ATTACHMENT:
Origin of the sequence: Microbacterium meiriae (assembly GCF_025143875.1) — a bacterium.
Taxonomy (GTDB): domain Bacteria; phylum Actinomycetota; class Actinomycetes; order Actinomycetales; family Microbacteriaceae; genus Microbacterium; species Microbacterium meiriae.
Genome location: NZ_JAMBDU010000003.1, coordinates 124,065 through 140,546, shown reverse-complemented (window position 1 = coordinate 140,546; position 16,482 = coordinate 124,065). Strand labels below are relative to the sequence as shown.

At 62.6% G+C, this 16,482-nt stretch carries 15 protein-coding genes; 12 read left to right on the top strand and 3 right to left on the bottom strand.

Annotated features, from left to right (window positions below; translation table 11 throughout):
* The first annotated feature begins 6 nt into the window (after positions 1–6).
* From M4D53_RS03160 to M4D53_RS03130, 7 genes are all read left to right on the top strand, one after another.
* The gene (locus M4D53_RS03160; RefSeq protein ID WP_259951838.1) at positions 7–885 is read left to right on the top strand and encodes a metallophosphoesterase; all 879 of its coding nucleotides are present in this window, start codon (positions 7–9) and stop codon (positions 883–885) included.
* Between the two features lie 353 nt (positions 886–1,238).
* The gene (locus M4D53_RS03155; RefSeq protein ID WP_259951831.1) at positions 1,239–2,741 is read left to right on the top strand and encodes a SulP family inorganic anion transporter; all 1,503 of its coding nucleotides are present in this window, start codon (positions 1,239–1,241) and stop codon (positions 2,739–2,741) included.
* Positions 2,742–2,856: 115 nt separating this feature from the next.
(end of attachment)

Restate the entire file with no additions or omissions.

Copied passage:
Origin of the sequence: Microbacterium meiriae (assembly GCF_025143875.1) — a bacterium.
Taxonomy (GTDB): domain Bacteria; phylum Actinomycetota; class Actinomycetes; order Actinomycetales; family Microbacteriaceae; genus Microbacterium; species Microbacterium meiriae.
Genome location: NZ_JAMBDU010000003.1, coordinates 124,065 through 140,546, shown reverse-complemented (window position 1 = coordinate 140,546; position 16,482 = coordinate 124,065). Strand labels below are relative to the sequence as shown.

At 62.6% G+C, this 16,482-nt stretch carries 15 protein-coding genes; 12 read left to right on the top strand and 3 right to left on the bottom strand.

Annotated features, from left to right (window positions below; translation table 11 throughout):
* The first annotated feature begins 6 nt into the window (after positions 1–6).
* From M4D53_RS03160 to M4D53_RS03130, 7 genes are all read left to right on the top strand, one after another.
* The gene (locus M4D53_RS03160; RefSeq protein ID WP_259951838.1) at positions 7–885 is read left to right on the top strand and encodes a metallophosphoesterase; all 879 of its coding nucleotides are present in this window, start codon (positions 7–9) and stop codon (positions 883–885) included.
* Between the two features lie 353 nt (positions 886–1,238).
* The gene (locus M4D53_RS03155; RefSeq protein ID WP_259951831.1) at positions 1,239–2,741 is read left to right on the top strand and encodes a SulP family inorganic anion transporter; all 1,503 of its coding nucleotides are present in this window, start codon (positions 1,239–1,241) and stop codon (positions 2,739–2,741) included.
* Positions 2,742–2,856: 115 nt separating this feature from the next.